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Former Film Forum staffer McWilliams returns promoting 'Before the Music Dies'
Lisa McWilliams returns to the Lake Placid Film Forum with her newest film, "Before the Music Dies."
Directed by Andrew Shapter, "Before the Music Dies," is a documentary that examines the industry-driven homogenization of popular music. Eryka Badu, Eric Clapton and Dave Matthews are among the artists who speak out against the marginalization of original artists.
McWilliams came onboard the project through a mutual friend of producers Shapter and Joel Rasmussen, who also live in Austin, Texas.
"It's their first time making a film," said McWilliams, who was executive producer with Brian McNulty. "You won't know that by seeing the film."
She was intrigued by the story, spurred by the death of Shapter's musician brother.
"One of the last conversations he had with him was how the music industry had abandoned musicians and fans," McWilliams said. "That conversation haunted him when his brother passed away."
A successful fashion photographer, Shapter rethought his life and wanted to do something more meaningful. He met Rasmussen, who had lost a sister, and they became a directing/producing team.
"I kind of joked I was more a maternal producer," McWilliams said. "They created the film. I do take a lot of pride in guiding them in the right way. This is what you can do and this is what you can't do. They were being bombarded by advice from all different directions."
The film includes interview with mega stars -- Branford Marsalis, Bonnie Raitt and Elvis Costello -- and profiles artists, such as Austin trumpeter-extraordinaire Ephraim Owens and genre-defying guitarist Doyle Bramhall II of California
The film premiered at the South by Southwest Film Festival in Austin, and reviews have been banging.
"What we learned by working on the film is a new paradigm for independent film distribution. We didn't go with a traditional independent distributor. Our distributor is B Side Entertainment, based in Austin."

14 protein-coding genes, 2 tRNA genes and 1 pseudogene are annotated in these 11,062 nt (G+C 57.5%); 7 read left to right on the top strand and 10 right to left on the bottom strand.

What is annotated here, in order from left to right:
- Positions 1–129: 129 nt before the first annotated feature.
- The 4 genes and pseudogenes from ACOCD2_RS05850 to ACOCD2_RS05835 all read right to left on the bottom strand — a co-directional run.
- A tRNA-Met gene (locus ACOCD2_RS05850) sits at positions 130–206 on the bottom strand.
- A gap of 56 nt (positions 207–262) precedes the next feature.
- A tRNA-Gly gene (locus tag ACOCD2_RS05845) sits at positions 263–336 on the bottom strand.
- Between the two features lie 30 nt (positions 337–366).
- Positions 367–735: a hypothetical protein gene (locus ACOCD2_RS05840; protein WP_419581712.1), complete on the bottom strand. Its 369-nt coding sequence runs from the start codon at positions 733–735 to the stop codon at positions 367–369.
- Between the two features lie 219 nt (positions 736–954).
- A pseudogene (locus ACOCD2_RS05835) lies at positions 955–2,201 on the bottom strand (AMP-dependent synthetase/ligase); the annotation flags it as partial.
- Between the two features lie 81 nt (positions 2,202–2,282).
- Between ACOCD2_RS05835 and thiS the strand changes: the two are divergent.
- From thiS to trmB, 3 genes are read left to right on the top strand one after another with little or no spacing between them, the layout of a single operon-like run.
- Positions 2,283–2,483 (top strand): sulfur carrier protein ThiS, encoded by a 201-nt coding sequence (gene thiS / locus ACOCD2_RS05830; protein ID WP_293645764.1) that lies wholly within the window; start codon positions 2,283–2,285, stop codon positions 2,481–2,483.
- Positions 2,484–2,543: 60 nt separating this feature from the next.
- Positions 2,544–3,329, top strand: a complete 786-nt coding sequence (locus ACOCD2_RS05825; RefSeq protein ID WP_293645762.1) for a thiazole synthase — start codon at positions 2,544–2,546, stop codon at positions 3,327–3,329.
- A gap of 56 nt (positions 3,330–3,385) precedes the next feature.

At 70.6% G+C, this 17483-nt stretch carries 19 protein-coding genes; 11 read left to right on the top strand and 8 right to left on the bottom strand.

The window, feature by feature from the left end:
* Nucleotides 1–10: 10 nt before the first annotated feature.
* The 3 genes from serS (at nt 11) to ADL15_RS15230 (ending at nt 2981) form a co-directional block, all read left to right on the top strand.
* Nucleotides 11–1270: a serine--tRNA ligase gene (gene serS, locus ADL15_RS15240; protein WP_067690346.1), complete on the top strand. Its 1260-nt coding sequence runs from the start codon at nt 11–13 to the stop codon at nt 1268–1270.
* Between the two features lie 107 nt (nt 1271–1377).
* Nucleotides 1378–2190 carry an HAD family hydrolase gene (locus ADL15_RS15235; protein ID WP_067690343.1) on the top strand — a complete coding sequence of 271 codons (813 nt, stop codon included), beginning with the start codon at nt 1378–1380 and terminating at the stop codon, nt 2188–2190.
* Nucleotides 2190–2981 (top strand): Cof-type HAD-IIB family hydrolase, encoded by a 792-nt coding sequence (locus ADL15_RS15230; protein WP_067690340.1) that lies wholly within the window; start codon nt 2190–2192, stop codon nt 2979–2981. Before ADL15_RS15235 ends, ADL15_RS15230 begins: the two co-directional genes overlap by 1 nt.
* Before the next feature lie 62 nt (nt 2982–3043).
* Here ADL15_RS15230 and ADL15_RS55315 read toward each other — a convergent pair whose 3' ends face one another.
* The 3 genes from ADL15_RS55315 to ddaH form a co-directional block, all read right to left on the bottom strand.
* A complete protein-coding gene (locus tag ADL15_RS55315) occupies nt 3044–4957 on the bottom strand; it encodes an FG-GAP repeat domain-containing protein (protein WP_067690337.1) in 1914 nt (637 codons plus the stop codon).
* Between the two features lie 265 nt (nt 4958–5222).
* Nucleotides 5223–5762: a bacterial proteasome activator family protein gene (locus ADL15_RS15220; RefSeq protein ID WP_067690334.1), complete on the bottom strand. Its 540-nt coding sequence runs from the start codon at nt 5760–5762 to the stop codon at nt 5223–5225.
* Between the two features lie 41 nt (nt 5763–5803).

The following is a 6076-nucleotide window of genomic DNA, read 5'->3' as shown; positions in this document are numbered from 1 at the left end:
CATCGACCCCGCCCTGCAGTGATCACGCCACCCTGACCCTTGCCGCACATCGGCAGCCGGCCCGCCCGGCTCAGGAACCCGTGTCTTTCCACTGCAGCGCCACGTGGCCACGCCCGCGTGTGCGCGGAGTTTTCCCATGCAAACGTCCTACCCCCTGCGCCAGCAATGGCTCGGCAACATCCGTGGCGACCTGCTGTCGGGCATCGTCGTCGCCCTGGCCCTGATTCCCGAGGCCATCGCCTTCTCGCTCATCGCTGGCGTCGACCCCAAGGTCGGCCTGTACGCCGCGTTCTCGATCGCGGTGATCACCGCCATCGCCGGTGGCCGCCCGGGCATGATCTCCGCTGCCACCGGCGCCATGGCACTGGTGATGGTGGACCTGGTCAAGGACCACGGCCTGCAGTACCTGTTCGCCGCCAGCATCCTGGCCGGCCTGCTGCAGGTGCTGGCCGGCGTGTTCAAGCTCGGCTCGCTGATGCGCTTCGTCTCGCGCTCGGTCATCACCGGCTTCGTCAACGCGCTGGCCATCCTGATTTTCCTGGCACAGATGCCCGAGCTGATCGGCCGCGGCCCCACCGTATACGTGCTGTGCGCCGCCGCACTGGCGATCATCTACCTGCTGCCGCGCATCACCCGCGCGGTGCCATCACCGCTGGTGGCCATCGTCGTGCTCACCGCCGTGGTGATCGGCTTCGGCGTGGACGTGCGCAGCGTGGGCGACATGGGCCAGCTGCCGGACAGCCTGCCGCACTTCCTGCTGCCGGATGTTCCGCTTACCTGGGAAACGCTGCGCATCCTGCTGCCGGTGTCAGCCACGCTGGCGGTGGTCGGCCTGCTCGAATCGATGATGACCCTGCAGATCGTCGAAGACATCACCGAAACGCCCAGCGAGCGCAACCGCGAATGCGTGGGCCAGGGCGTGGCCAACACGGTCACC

"When the Music Dies" was the right product for myspace.com looking to establish a film presence on the Web. As the film tours, concerts are held, and one or two myspacers are invited to critique the film.
"That's huge in filling theaters."
The film's soundtrack will be distributed by Starbucks starting in August.
"We've been able to bypass even the traditional independent theatrical distribution outlets." Back in Austin, McWilliams is busy launching the Mobile Film School, "A script to screen mobile studio (two tour buses) designed to teach filmmaking and mentor under-served student in, but not limited to, rural areas."
Students will be immersed in documentary, narrative and acting workshops led by industry professionals and assisted by mentors, who will get paid or earn college credit.
At the Film Forum, McWilliams will reconnect with old friends, like director Jay Craven. In 1999, she moved from Philadelphia to Vermont to work with him. "Stranger in the Kingdon" screened at the forum in 2000.
"I ended up being the liaison for our group. I realized they needed help."
She served as director of operations for three years.
"It was a very interesting festival b./c of Kathleen Carroll. The industry people attracted to this are really stellar in their capacities as filmmakers."The forum drew industry professionals desiring to converse passionately about filmmaking and storytelling.
"The people who showed up left their egos behind. There was one party every night, and everyone when to it. It was low-key, and the conversations were more intelligent."
By Robin Caudell